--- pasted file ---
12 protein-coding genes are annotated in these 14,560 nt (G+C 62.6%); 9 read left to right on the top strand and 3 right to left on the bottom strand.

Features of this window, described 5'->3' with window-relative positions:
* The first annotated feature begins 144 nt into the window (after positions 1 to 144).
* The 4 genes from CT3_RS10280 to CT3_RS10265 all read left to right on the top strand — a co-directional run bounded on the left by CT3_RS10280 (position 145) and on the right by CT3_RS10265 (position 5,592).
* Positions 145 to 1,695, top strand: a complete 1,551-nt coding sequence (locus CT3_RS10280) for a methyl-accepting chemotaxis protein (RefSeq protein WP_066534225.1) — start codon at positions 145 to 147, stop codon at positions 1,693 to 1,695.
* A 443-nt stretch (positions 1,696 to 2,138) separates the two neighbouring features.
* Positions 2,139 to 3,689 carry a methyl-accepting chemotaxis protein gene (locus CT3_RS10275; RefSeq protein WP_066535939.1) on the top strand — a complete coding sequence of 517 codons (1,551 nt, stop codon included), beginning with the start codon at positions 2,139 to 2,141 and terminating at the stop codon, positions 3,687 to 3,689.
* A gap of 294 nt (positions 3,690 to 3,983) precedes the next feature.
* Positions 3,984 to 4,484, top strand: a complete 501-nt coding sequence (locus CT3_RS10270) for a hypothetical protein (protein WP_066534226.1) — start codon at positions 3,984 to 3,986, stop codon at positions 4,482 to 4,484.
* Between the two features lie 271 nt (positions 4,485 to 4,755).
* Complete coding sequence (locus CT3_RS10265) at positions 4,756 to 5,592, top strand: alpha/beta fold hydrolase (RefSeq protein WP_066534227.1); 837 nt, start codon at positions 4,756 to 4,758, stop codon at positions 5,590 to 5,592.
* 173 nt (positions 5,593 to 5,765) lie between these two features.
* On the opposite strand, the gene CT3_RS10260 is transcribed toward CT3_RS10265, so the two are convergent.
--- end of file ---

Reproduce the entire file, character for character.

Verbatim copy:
12 protein-coding genes are annotated in these 14,560 nt (G+C 62.6%); 9 read left to right on the top strand and 3 right to left on the bottom strand.

Features of this window, described 5'->3' with window-relative positions:
* The first annotated feature begins 144 nt into the window (after positions 1 to 144).
* The 4 genes from CT3_RS10280 to CT3_RS10265 all read left to right on the top strand — a co-directional run bounded on the left by CT3_RS10280 (position 145) and on the right by CT3_RS10265 (position 5,592).
* Positions 145 to 1,695, top strand: a complete 1,551-nt coding sequence (locus CT3_RS10280) for a methyl-accepting chemotaxis protein (RefSeq protein WP_066534225.1) — start codon at positions 145 to 147, stop codon at positions 1,693 to 1,695.
* A 443-nt stretch (positions 1,696 to 2,138) separates the two neighbouring features.
* Positions 2,139 to 3,689 carry a methyl-accepting chemotaxis protein gene (locus CT3_RS10275; RefSeq protein WP_066535939.1) on the top strand — a complete coding sequence of 517 codons (1,551 nt, stop codon included), beginning with the start codon at positions 2,139 to 2,141 and terminating at the stop codon, positions 3,687 to 3,689.
* A gap of 294 nt (positions 3,690 to 3,983) precedes the next feature.
* Positions 3,984 to 4,484, top strand: a complete 501-nt coding sequence (locus CT3_RS10270) for a hypothetical protein (protein WP_066534226.1) — start codon at positions 3,984 to 3,986, stop codon at positions 4,482 to 4,484.
* Between the two features lie 271 nt (positions 4,485 to 4,755).
* Complete coding sequence (locus CT3_RS10265) at positions 4,756 to 5,592, top strand: alpha/beta fold hydrolase (RefSeq protein WP_066534227.1); 837 nt, start codon at positions 4,756 to 4,758, stop codon at positions 5,590 to 5,592.
* 173 nt (positions 5,593 to 5,765) lie between these two features.
* On the opposite strand, the gene CT3_RS10260 is transcribed toward CT3_RS10265, so the two are convergent.